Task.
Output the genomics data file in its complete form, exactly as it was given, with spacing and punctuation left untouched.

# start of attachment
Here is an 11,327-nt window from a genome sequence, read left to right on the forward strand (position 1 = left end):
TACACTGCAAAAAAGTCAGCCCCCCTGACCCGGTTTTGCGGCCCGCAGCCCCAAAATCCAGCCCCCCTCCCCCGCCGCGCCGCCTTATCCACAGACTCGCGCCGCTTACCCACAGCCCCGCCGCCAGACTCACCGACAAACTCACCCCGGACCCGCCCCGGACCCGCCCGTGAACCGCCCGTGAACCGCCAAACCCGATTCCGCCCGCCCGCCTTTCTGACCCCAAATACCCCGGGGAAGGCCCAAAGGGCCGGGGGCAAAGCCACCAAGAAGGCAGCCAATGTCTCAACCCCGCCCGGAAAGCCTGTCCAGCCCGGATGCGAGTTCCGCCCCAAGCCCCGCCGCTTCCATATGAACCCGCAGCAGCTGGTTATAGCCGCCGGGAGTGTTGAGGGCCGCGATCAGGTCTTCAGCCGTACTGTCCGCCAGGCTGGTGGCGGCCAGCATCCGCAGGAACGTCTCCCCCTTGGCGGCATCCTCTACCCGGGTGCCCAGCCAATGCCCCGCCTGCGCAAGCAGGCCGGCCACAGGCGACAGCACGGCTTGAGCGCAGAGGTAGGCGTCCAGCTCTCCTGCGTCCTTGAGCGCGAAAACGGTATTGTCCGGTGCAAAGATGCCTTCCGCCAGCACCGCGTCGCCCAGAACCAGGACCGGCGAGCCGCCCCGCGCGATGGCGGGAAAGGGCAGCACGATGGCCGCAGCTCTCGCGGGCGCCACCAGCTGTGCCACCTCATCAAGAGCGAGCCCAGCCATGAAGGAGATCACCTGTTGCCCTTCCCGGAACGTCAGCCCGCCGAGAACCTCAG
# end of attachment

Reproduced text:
Here is an 11,327-nt window from a genome sequence, read left to right on the forward strand (position 1 = left end):
TACACTGCAAAAAAGTCAGCCCCCCTGACCCGGTTTTGCGGCCCGCAGCCCCAAAATCCAGCCCCCCTCCCCCGCCGCGCCGCCTTATCCACAGACTCGCGCCGCTTACCCACAGCCCCGCCGCCAGACTCACCGACAAACTCACCCCGGACCCGCCCCGGACCCGCCCGTGAACCGCCCGTGAACCGCCAAACCCGATTCCGCCCGCCCGCCTTTCTGACCCCAAATACCCCGGGGAAGGCCCAAAGGGCCGGGGGCAAAGCCACCAAGAAGGCAGCCAATGTCTCAACCCCGCCCGGAAAGCCTGTCCAGCCCGGATGCGAGTTCCGCCCCAAGCCCCGCCGCTTCCATATGAACCCGCAGCAGCTGGTTATAGCCGCCGGGAGTGTTGAGGGCCGCGATCAGGTCTTCAGCCGTACTGTCCGCCAGGCTGGTGGCGGCCAGCATCCGCAGGAACGTCTCCCCCTTGGCGGCATCCTCTACCCGGGTGCCCAGCCAATGCCCCGCCTGCGCAAGCAGGCCGGCCACAGGCGACAGCACGGCTTGAGCGCAGAGGTAGGCGTCCAGCTCTCCTGCGTCCTTGAGCGCGAAAACGGTATTGTCCGGTGCAAAGATGCCTTCCGCCAGCACCGCGTCGCCCAGAACCAGGACCGGCGAGCCGCCCCGCGCGATGGCGGGAAAGGGCAGCACGATGGCCGCAGCTCTCGCGGGCGCCACCAGCTGTGCCACCTCATCAAGAGCGAGCCCAGCCATGAAGGAGATCACCTGTTGCCCTTCCCGGAACGTCAGCCCGCCGAGAACCTCAG